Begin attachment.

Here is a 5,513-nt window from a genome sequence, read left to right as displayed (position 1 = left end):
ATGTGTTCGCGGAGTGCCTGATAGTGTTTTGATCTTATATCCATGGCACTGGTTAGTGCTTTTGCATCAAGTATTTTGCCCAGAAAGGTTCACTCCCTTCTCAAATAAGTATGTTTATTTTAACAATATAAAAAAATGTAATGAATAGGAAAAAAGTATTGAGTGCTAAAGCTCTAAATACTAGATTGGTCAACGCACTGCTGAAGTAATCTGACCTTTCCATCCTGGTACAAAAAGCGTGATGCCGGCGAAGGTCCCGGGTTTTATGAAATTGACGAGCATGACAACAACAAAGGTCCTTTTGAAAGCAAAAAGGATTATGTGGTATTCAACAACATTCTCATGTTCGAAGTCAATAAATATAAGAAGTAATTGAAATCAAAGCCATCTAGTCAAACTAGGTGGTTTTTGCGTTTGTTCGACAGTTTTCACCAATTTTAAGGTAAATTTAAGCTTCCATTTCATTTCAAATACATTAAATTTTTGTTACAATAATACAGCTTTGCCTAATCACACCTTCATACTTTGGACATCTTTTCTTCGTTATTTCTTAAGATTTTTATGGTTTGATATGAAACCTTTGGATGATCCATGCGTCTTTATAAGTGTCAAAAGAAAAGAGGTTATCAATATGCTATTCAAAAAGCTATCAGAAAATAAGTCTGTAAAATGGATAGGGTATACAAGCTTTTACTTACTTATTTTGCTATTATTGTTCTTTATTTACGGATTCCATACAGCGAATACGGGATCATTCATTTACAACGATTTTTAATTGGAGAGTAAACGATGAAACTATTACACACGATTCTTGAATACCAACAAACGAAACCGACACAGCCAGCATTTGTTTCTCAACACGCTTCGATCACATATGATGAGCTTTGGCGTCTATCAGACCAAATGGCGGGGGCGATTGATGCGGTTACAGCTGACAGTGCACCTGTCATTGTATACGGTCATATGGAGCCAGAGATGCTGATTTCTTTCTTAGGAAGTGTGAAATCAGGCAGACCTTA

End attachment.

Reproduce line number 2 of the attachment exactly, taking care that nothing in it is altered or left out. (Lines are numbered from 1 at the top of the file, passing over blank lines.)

ATGTGTTCGCGGAGTGCCTGATAGTGTTTTGATCTTATATCCATGGCACTGGTTAGTGCTTTTGCATCAAGTATTTTGCCCAGAAAGGTTCACTCCCTTCTCAAATAAGTATGTTTATTTTAACAATATAAAAAAATGTAATGAATAGGAAAAAAGTATTGAGTGCTAAAGCTCTAAATACTAGATTGGTCAACGCACTGCTGAAGTAATCTGACCTTTCCATCCTGGTACAAAAAGCGTGATGCCGGCGAAGGTCCCGGGTTTTATGAAATTGACGAGCATGACAACAACAAAGGTCCTTTTGAAAGCAAAAAGGATTATGTGGTATTCAACAACATTCTCATGTTCGAAGTCAATAAATATAAGAAGTAATTGAAATCAAAGCCATCTAGTCAAACTAGGTGGTTTTTGCGTTTGTTCGACAGTTTTCACCAATTTTAAGGTAAATTTAAGCTTCCATTTCATTTCAAATACATTAAATTTTTGTTACAATAATACAGCTTTGCCTAATCACACCTTCATACTTTGGACATCTTTTCTTCGTTATTTCTTAAGATTTTTATGGTTTGATATGAAACCTTTGGATGATCCATGCGTCTTTATAAGTGTCAAAAGAAAAGAGGTTATCAATATGCTATTCAAAAAGCTATCAGAAAATAAGTCTGTAAAATGGATAGGGTATACAAGCTTTTACTTACTTATTTTGCTATTATTGTTCTTTATTTACGGATTCCATACAGCGAATACGGGATCATTCATTTACAACGATTTTTAATTGGAGAGTAAACGATGAAACTATTACACACGATTCTTGAATACCAACAAACGAAACCGACACAGCCAGCATTTGTTTCTCAACACGCTTCGATCACATATGATGAGCTTTGGCGTCTATCAGACCAAATGGCGGGGGCGATTGATGCGGTTACAGCTGACAGTGCACCTGTCATTGTATACGGTCATATGGAGCCAGAGATGCTGATTTCTTTCTTAGGAAGTGTGAAATCAGGCAGACCTTA